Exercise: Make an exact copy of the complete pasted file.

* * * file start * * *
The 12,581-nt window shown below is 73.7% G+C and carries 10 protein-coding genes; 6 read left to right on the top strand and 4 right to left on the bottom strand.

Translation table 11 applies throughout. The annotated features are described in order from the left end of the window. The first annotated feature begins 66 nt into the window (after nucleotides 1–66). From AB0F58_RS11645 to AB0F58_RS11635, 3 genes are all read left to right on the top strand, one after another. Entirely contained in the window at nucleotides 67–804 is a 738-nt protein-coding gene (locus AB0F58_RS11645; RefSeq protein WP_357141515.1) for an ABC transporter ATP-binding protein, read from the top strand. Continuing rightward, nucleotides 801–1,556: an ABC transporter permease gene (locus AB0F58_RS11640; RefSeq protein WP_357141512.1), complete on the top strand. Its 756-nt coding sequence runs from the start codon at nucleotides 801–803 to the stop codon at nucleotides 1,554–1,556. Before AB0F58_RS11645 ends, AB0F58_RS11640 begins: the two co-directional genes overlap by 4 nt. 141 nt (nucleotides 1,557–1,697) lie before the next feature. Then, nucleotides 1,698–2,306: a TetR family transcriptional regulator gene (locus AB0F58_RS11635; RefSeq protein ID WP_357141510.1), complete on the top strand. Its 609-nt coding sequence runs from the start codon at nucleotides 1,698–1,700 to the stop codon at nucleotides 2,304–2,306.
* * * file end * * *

The 12,581-nt window shown below is 73.7% G+C and carries 10 protein-coding genes; 6 read left to right on the top strand and 4 right to left on the bottom strand.

Translation table 11 applies throughout. The annotated features are described in order from the left end of the window. The first annotated feature begins 66 nt into the window (after nucleotides 1–66). From AB0F58_RS11645 to AB0F58_RS11635, 3 genes are all read left to right on the top strand, one after another. Entirely contained in the window at nucleotides 67–804 is a 738-nt protein-coding gene (locus AB0F58_RS11645; RefSeq protein WP_357141515.1) for an ABC transporter ATP-binding protein, read from the top strand. Continuing rightward, nucleotides 801–1,556: an ABC transporter permease gene (locus AB0F58_RS11640; RefSeq protein WP_357141512.1), complete on the top strand. Its 756-nt coding sequence runs from the start codon at nucleotides 801–803 to the stop codon at nucleotides 1,554–1,556. Before AB0F58_RS11645 ends, AB0F58_RS11640 begins: the two co-directional genes overlap by 4 nt. 141 nt (nucleotides 1,557–1,697) lie before the next feature. Then, nucleotides 1,698–2,306: a TetR family transcriptional regulator gene (locus AB0F58_RS11635; RefSeq protein ID WP_357141510.1), complete on the top strand. Its 609-nt coding sequence runs from the start codon at nucleotides 1,698–1,700 to the stop codon at nucleotides 2,304–2,306.